World Bee Day: Australia Zoo's plea to protect vital species
COFFEE and chocolate lovers could face the demise of their favourite treats with one of the worlds smallest animals under threat.
Without pollinators like bees, bats, birds and butterflies, more than 75 per cent of the world's food crops wouldn't exist.
Editor of Crikey! Magazine, Luke Reavley, said one in every three bites of food was derived from plants pollinated by bees.
"Without bees we would have to forget life's favourite treats like chocolate and coffee because these important insects are crucial to maintaining both human managed and natural ecosystems," he said.
"We would also see the decline in other popular fruits and vegetables like blueberries, apples and cucumbers to name a few."
Pollinating species around the world were being threatened by habitat loss, the use of pesticides and climate change and so Australia Zoo encouraged locals to help bees as part of World Bee Day today.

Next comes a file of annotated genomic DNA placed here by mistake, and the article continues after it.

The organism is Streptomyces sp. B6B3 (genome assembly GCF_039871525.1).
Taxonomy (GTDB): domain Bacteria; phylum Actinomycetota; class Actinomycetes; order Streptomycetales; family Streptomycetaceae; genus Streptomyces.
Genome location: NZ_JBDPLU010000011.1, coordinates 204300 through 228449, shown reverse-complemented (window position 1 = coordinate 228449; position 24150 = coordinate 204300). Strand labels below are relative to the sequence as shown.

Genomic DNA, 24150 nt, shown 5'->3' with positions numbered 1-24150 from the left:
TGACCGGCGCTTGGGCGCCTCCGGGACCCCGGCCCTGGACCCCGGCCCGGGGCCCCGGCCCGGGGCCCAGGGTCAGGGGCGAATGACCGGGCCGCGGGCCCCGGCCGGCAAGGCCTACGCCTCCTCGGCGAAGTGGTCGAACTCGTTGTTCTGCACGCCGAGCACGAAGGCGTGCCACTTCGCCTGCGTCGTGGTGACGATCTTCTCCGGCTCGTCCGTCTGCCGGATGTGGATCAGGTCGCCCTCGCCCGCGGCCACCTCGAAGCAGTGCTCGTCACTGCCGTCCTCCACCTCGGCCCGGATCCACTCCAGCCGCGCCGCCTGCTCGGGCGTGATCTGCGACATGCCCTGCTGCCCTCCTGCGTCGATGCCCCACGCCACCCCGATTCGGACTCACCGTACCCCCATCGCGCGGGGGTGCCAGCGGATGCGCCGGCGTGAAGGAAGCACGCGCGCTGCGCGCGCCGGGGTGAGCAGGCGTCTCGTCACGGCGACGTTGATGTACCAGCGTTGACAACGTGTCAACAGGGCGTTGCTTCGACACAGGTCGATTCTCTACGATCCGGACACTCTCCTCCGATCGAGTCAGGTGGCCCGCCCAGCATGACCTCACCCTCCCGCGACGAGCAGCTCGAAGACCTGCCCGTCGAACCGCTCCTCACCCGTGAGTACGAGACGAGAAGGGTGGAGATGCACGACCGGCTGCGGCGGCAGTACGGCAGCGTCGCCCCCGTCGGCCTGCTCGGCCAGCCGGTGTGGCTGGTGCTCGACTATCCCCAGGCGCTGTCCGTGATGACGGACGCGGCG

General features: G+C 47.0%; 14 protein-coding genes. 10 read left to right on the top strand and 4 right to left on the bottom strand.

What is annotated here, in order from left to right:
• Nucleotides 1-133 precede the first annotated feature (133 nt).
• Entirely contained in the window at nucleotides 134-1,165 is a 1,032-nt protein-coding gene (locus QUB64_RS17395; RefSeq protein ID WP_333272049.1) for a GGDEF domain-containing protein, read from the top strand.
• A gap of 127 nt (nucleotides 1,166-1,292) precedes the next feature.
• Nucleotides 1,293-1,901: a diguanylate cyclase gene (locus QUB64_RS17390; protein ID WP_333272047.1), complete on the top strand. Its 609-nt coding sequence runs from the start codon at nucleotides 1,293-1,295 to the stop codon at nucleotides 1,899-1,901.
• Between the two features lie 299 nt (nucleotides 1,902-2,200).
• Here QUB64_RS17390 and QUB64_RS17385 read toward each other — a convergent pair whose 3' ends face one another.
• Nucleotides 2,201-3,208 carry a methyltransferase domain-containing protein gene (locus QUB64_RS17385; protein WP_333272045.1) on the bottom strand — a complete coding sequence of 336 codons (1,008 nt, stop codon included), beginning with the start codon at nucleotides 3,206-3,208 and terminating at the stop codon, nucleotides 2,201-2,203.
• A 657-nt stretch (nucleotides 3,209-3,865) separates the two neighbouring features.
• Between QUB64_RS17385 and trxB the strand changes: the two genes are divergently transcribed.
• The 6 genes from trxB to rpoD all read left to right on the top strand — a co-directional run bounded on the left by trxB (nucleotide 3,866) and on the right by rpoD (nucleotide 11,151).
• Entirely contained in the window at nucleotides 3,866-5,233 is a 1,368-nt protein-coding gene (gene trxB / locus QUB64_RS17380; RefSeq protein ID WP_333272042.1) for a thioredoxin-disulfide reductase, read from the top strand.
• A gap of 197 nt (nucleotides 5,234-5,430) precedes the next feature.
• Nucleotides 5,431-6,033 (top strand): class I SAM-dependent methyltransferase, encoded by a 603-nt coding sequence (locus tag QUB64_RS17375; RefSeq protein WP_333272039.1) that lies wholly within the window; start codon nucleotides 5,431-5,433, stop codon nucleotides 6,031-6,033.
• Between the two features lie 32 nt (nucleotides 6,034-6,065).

"At Australia Zoo we have recently introduced hives for native bees, which is not only wonderful for our gardens, but on a bigger scale, it also helps our local environment," Mr Reavley said.
"Bees are essential to maintaining a healthy ecosystem, with almost 90 per cent of wild flowering plants relying on bees."
Mr Reavley said Australia was home to about 2000 species of bees, most of which didn't actually sting and were critically important to human survival.
"Helping bees is really simple," he said.
"Plant native, pollinator-friendly plants and get a native beehive for your garden, it makes a huge difference.
"This, along with avoiding pesticides will allow bees to carry out their important role in our environment."